Oh, the Drones

Drones - Here they are with their big black eyes and big bodies

Drones – Here they are with their big black eyes and big bodies

A drone lives the good life until he’s kicked out of the hive or dies from sex. Drones (aka 2013-08-16-15.47.57 (1)the boys) do not have stingers and do not need to collect nectar, build cells or protect their home like their sisters do. No no, they need to save their strength for a potential mating flight! Little do they know about the fate that awaits them if they get a chance to impregnate the queen. While their sisters are bringing home pollen and honey, drones hit the “congregation” scene to mingle with the boyz as all anticipate the arrival of queens. Once a drone mates, his entire reproductive system is ripped out and he falls to his death. Those who are lucky enough to not get that kind of action, will continue to be cared for by their sisters until fall rolls around the corner. During the winter months when food is sparse, the worker bees cannot afford to keep the glutinous drones who do no work. They are great in the summer for reproduction but consume way too much food otherwise. At the end of the nectar producing season, drones are kicked to the curb. Sorry guys!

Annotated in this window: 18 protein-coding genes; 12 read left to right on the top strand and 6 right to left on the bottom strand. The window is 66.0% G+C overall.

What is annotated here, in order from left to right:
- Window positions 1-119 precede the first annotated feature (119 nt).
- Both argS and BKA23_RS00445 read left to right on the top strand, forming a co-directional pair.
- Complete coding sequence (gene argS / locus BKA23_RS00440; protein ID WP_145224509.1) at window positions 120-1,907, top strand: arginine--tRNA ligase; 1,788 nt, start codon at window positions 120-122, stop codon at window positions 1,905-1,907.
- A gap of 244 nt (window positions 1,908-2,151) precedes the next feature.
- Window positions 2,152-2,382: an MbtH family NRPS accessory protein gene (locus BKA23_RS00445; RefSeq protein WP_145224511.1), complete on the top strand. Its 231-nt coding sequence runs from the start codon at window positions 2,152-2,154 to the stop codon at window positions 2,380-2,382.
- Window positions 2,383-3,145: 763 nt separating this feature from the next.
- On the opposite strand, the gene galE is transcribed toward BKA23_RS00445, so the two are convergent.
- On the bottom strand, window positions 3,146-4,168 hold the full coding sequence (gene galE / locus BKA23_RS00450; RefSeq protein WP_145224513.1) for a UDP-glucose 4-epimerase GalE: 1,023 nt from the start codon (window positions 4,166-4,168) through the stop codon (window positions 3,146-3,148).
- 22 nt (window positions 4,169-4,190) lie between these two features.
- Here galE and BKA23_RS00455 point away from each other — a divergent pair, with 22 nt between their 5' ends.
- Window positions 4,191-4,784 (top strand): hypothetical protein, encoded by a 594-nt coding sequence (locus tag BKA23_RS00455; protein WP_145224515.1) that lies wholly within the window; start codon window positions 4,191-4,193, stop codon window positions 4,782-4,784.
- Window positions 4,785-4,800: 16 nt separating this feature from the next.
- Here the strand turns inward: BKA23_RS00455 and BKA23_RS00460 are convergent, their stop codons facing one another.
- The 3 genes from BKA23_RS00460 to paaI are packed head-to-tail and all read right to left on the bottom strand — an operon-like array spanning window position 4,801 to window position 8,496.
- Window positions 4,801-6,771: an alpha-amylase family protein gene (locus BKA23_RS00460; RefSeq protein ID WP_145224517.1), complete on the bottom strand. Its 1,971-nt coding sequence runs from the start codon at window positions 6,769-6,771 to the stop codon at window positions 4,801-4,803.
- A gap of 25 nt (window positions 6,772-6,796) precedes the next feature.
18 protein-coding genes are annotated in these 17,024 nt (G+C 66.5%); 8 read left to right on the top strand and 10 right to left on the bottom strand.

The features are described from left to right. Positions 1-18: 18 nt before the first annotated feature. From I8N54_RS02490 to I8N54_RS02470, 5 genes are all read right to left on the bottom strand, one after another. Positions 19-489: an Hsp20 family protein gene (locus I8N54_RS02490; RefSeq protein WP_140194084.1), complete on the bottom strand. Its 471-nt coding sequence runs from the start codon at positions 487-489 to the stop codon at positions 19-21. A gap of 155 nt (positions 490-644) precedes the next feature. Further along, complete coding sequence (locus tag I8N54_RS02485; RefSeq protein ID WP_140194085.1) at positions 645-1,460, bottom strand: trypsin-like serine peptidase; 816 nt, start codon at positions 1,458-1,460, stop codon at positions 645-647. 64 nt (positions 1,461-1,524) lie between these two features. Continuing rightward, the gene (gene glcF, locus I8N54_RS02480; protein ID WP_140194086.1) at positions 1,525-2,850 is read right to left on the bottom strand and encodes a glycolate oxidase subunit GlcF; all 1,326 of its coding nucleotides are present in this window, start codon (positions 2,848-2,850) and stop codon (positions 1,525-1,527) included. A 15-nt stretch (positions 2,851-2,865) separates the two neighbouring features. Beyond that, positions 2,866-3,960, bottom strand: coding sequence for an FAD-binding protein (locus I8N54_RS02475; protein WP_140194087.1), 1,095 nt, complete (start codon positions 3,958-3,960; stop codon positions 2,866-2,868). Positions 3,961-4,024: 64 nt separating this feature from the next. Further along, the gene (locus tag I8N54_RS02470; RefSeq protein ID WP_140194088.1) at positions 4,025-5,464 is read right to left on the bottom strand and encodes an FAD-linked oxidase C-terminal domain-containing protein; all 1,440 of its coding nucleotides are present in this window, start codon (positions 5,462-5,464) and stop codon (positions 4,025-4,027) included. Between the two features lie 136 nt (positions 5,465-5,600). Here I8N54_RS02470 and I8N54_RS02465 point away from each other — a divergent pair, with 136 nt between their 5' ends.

Technically, if a drone’s primary purpose in life is to mate, we’d really only need very few to survive. However, I often see many drones. So why does a queen decide to lay so many unfertilized eggs? It’s believed that they keep the girls happy and add warmth to the hive. As they do not have stingers, drones are also very gentle and may contribute to a more harmonious home.

Drone cells bulge out and are slightly bigger than a worker bee’s cell. Check it out:


This entry was posted in Bee cells, Drones, Mating flight, Uncategorized. Bookmark the permalink.

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